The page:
Folllowing its 17-12 loss against Washington on Thursday night, USC dropped out of the polls — after starting the year ranked No. 6 — and Kelly admitted the Trojans’ slide changes the way the Irish look at the game but noted Saturday’s visitors still have a talented squad.

“Certainly, if they’re ranked 10th in the country, that that’s going to affect us a little bit differently than them not being ranked,” Kelly said.“But I still think, when you talk about beating USC, I think it still carries a lot of weight because people know the talent that they have on that football team.”

Despite the Trojans being outside the elite ranks of college football for a while now, Kelly said the rivalry still holds significance.

“There’s a special feeling playing USC, and I know that that still resonates with our players and coaches,” he said.

Last year, the Irish were walloped in Los Angeles, 49-14, to close the season, and Kelly said the Irish want to put on a better show this week.

“Look, whether it’s a rivalry that goes back with implications to the national championship or not, for us in the short term, we got beat up pretty good against them last year,” Kelly said. “For our football team, we certainly want to show ourselves a lot better than we did last year.”

Grace’s return to prominence

When Kelly and the Irish staff made a halftime switch to bring linebacker Jarrett Grace into the game for junior James Onwualu, it gave the graduate student, who recently overcame a long injury layoff, an opportunity to shine — the Irish held Navy to just 79 yards on the ground in the second half after the Midshipmen put up 239 in the first half.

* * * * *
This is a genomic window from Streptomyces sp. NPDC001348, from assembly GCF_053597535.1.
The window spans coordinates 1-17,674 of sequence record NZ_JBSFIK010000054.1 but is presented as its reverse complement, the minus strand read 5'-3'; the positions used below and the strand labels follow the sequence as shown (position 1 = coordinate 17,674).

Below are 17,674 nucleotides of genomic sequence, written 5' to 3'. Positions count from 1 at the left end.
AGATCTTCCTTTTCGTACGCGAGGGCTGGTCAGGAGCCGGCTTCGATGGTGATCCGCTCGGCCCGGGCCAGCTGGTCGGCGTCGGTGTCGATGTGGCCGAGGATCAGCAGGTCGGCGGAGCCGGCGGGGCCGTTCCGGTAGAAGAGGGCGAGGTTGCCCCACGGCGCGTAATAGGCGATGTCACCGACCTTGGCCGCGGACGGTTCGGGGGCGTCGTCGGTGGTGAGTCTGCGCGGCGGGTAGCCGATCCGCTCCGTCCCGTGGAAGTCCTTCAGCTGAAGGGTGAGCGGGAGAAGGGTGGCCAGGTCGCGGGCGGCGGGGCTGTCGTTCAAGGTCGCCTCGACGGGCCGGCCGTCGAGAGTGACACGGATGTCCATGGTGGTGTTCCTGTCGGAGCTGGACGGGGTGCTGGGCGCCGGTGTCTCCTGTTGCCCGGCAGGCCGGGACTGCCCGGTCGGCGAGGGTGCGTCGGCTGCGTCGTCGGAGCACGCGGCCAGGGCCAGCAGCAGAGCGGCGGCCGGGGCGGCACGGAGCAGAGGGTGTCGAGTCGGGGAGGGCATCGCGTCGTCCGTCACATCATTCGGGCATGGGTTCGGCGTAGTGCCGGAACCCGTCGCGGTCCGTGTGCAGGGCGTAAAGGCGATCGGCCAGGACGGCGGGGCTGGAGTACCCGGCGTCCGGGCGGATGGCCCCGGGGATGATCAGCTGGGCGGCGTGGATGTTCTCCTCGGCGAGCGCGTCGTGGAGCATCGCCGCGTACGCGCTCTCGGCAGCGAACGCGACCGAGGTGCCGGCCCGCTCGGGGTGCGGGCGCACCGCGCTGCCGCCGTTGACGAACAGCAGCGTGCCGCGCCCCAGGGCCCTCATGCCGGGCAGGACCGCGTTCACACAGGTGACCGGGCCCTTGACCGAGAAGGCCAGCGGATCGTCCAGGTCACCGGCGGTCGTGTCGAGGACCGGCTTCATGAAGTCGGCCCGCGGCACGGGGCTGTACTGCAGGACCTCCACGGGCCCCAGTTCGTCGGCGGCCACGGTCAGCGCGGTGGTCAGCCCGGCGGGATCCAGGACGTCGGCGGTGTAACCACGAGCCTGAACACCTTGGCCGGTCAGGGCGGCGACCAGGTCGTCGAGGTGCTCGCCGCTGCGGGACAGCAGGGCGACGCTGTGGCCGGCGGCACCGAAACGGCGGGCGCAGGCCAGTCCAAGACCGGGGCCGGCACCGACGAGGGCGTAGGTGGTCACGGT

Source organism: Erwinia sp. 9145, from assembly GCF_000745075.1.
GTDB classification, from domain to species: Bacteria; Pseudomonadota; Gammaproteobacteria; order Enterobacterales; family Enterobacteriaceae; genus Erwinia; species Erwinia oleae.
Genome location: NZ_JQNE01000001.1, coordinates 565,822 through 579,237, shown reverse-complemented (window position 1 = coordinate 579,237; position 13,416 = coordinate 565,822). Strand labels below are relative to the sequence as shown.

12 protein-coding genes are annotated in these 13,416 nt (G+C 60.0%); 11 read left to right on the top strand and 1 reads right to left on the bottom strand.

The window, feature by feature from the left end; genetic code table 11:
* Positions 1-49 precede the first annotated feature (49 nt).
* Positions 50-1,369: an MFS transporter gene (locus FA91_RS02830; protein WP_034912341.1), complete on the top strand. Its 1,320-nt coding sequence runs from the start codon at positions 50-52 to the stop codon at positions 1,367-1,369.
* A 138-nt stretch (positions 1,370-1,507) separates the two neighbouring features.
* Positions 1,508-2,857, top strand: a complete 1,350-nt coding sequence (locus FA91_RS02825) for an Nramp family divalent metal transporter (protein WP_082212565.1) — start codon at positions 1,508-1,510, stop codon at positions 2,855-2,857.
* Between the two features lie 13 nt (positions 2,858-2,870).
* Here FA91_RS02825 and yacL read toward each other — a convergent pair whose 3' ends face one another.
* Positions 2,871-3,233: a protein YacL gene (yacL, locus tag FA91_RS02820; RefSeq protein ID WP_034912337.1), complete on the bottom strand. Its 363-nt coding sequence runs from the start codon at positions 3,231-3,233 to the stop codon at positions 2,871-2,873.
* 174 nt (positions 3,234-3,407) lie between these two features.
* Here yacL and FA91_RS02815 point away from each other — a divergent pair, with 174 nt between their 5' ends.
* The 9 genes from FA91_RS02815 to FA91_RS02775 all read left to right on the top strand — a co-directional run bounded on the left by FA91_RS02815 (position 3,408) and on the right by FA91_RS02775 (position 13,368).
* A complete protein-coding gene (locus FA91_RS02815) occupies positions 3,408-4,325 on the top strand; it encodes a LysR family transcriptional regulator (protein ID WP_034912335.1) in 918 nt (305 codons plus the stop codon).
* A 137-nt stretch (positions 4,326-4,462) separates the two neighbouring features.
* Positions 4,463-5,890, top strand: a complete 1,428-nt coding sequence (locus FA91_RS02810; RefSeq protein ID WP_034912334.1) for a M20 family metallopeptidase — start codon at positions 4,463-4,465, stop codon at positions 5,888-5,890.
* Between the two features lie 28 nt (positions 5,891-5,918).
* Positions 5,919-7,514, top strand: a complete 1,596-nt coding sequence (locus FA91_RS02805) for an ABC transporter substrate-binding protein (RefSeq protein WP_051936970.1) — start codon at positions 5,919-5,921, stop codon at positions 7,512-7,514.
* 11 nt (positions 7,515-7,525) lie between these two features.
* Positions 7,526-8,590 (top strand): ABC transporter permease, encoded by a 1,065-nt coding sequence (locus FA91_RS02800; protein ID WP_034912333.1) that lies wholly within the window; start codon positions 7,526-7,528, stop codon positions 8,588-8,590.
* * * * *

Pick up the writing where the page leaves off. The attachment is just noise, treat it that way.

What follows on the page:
“It was as meaningful for him [to have success Saturday] as it was for me, just to know what he’s gone through and to be called upon to come in and play a very important role for us,” Kelly said.

“ … To see him get out there and play on Saturday was pretty gratifying that he could get out there and help us.”

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About Alex Carson

Alex Carson graduated from Notre Dame in 2017 after majoring in Applied and Computational Mathematics and Statistics and living in O’Neill Hall. Hailing from the Indianapolis area, but born in Youngstown, Ohio, Carson is a Cleveland sports fan convinced that he’s already lived the “best day of his life.” At The Observer, Carson was first a Sports Writer, then served as an Associate Sports Editor (2015/16) and an Assistant Managing Editor (2016/17), before finishing his tenure as a Senior Sports Writer. A man of strong convictions, he ardently believes that Carly Rae Jepsen's 2015 release E•MO•TION is the greatest album of his generation, and wakes up early on Saturday mornings to listen, or occasionally watch, his favorite least-favorite sports team, Aston Villa. When he isn’t writing, Carson spends his time counting down the days to the next running of the Indianapolis 500 and reminding people that the Victory March starts with the lyric, “Rally sons of Notre Dame,” not “Cheer, cheer for Old Notre Dame.”